Coding theory is a branch of communications concerned with the design and evaluation of efficient signaling schemes for reliable data transmission and storage. Notable examples of the application of coding theory include: telephone-line modems [37], where increasing transmission speeds introduce high levels of noise; compact-disk recorders [31], in which error is inherent in the production process; and deep-space probes [38], in which large lag times confound the problems associated with transmission error. All these applications are based on a vast body of basic research in coding theory, see for instance [5,7,42] and over 3000 references therein.

It was shown by Shannon [49] that it is possible to transmit information over a noisy channel with arbitrarily small probability of error, at rates up to the capacity of the channel. Reliable transmission of information over noisy channels requires the use of error-correcting codes which encode input in such a way that errors can be detected and corrected at the receiving site.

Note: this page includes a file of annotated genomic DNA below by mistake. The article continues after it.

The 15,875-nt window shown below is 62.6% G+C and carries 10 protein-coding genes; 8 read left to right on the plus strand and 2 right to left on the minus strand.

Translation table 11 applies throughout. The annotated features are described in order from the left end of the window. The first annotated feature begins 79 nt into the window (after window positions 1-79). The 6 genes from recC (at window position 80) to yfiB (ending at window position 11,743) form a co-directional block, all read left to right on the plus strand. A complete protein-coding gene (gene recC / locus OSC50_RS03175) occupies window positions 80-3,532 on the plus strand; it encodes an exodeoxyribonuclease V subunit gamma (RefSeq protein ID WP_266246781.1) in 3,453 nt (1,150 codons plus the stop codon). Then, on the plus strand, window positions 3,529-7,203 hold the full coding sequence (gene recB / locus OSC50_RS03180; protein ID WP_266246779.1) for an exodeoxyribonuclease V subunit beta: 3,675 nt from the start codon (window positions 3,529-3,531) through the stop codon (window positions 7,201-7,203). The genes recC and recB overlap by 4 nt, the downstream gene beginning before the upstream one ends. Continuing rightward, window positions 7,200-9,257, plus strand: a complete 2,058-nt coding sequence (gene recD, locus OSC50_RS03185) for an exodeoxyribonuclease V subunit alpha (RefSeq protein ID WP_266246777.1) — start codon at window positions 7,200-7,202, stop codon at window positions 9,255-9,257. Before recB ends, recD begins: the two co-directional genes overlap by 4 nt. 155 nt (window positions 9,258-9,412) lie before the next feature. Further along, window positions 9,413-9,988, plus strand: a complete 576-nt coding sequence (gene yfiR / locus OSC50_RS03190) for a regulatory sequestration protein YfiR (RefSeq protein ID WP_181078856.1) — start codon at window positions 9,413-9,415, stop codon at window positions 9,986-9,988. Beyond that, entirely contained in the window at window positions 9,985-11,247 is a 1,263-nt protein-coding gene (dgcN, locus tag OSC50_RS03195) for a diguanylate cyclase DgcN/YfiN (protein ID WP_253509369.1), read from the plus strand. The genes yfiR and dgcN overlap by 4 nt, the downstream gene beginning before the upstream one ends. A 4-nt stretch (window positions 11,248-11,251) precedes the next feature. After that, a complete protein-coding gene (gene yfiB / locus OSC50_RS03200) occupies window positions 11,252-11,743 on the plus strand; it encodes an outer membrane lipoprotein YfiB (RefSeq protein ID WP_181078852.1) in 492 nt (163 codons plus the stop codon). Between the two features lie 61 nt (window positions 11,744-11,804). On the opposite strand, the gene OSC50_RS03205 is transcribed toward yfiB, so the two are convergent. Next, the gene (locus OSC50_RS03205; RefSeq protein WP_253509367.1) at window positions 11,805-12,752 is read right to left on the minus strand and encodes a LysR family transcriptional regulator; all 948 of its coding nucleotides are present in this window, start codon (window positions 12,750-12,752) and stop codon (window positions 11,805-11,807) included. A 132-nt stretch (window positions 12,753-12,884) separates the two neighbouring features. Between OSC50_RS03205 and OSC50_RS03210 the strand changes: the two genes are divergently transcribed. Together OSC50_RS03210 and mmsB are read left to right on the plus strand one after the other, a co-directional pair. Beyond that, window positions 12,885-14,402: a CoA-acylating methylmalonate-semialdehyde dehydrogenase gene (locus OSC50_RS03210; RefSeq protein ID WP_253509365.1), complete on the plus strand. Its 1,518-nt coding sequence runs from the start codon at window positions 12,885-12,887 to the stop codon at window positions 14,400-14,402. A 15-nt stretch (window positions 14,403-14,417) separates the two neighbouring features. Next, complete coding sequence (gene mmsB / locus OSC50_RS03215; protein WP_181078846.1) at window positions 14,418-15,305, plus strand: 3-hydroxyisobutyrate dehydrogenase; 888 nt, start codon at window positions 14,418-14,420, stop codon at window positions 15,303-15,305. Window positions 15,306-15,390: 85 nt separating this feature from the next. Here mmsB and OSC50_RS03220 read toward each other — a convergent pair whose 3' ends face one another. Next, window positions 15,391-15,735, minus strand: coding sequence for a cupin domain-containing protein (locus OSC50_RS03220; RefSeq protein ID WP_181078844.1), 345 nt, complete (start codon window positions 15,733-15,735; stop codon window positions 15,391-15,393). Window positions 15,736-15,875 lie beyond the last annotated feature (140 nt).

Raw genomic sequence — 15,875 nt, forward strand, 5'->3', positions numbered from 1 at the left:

Thus one of the major problems in coding theory is the design of error-correcting codes that minimize the probability of error on one hand, while maximizing the information rate on the other hand. Another problem of primary importance in applications is the design of efficient decoding algorithms which, given an error-corrupted sequence observed at the output of a noisy channel, quickly reconstruct the most likely transmitted codeword. Both problems are known to be inherently difficult [61] and in fact the latter problem is NP-hard [5] in the general case.

Our approach to both of these problems involves the study of decoding techniques based on certain graphs. We first develop codes which have a low probability of error and a reasonably high information rate, and can be decoded efficiently by means of a trellis. The trellis may be thought of as a constrained finite-state automaton; it was originally introduced by Forney [32] in 1967 to explain the Viterbi decoding algorithm. We then consider a generalization of trellises, known as Tanner graphs [55,65], in an attempt to further understand the efficiency of iterative decoding.